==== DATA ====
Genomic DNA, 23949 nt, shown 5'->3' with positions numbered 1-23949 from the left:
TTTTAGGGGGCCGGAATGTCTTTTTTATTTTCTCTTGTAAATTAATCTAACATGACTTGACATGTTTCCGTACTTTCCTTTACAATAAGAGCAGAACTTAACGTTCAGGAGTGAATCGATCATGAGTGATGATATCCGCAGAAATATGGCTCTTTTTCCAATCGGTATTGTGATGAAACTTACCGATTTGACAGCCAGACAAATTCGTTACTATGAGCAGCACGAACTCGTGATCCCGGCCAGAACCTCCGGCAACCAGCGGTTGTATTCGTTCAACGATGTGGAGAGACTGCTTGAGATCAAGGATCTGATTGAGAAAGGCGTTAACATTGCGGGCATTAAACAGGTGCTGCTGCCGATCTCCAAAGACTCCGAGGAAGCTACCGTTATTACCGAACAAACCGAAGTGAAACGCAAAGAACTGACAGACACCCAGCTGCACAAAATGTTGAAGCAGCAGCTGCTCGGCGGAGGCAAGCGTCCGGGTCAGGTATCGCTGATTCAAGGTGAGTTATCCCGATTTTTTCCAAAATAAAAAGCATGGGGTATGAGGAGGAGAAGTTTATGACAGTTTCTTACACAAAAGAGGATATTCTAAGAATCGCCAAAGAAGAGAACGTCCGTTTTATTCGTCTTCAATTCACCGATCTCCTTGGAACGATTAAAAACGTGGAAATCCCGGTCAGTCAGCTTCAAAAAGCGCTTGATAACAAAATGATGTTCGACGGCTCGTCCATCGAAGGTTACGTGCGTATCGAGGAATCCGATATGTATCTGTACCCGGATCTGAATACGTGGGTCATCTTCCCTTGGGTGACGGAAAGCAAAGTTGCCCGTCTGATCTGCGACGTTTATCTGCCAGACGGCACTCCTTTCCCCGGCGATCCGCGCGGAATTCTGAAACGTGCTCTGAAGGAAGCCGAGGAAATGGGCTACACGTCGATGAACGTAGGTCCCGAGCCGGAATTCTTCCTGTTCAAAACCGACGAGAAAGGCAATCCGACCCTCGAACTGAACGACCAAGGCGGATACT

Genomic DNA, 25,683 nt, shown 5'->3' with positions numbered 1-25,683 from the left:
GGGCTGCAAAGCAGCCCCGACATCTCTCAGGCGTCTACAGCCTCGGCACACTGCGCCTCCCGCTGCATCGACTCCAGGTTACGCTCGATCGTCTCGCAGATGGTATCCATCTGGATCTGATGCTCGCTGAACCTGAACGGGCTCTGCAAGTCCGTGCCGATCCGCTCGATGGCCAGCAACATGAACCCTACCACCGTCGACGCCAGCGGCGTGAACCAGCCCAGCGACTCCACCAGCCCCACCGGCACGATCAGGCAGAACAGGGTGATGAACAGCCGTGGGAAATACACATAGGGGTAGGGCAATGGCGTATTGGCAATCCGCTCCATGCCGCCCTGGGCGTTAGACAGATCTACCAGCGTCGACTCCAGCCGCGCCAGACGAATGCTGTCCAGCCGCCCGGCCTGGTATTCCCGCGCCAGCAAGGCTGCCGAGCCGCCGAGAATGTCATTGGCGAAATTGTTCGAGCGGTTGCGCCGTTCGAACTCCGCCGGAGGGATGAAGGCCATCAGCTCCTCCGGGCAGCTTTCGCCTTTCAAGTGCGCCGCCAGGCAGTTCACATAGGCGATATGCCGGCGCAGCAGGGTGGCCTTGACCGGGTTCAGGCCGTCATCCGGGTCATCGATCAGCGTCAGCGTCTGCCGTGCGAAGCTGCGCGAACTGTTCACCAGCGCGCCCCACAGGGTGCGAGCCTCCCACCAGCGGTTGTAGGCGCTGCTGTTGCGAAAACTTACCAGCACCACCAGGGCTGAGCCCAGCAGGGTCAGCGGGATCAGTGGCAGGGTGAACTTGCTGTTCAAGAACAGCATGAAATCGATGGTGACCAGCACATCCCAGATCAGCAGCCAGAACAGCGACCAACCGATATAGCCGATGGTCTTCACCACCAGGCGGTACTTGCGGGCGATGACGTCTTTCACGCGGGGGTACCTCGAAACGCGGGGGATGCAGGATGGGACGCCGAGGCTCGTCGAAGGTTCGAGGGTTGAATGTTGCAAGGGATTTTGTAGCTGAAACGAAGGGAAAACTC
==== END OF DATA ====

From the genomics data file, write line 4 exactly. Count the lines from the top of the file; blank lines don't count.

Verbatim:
GGGCTGCAAAGCAGCCCCGACATCTCTCAGGCGTCTACAGCCTCGGCACACTGCGCCTCCCGCTGCATCGACTCCAGGTTACGCTCGATCGTCTCGCAGATGGTATCCATCTGGATCTGATGCTCGCTGAACCTGAACGGGCTCTGCAAGTCCGTGCCGATCCGCTCGATGGCCAGCAACATGAACCCTACCACCGTCGACGCCAGCGGCGTGAACCAGCCCAGCGACTCCACCAGCCCCACCGGCACGATCAGGCAGAACAGGGTGATGAACAGCCGTGGGAAATACACATAGGGGTAGGGCAATGGCGTATTGGCAATCCGCTCCATGCCGCCCTGGGCGTTAGACAGATCTACCAGCGTCGACTCCAGCCGCGCCAGACGAATGCTGTCCAGCCGCCCGGCCTGGTATTCCCGCGCCAGCAAGGCTGCCGAGCCGCCGAGAATGTCATTGGCGAAATTGTTCGAGCGGTTGCGCCGTTCGAACTCCGCCGGAGGGATGAAGGCCATCAGCTCCTCCGGGCAGCTTTCGCCTTTCAAGTGCGCCGCCAGGCAGTTCACATAGGCGATATGCCGGCGCAGCAGGGTGGCCTTGACCGGGTTCAGGCCGTCATCCGGGTCATCGATCAGCGTCAGCGTCTGCCGTGCGAAGCTGCGCGAACTGTTCACCAGCGCGCCCCACAGGGTGCGAGCCTCCCACCAGCGGTTGTAGGCGCTGCTGTTGCGAAAACTTACCAGCACCACCAGGGCTGAGCCCAGCAGGGTCAGCGGGATCAGTGGCAGGGTGAACTTGCTGTTCAAGAACAGCATGAAATCGATGGTGACCAGCACATCCCAGATCAGCAGCCAGAACAGCGACCAACCGATATAGCCGATGGTCTTCACCACCAGGCGGTACTTGCGGGCGATGACGTCTTTCACGCGGGGGTACCTCGAAACGCGGGGGATGCAGGATGGGACGCCGAGGCTCGTCGAAGGTTCGAGGGTTGAATGTTGCAAGGGATTTTGTAGCTGAAACGAAGGGAAAACTC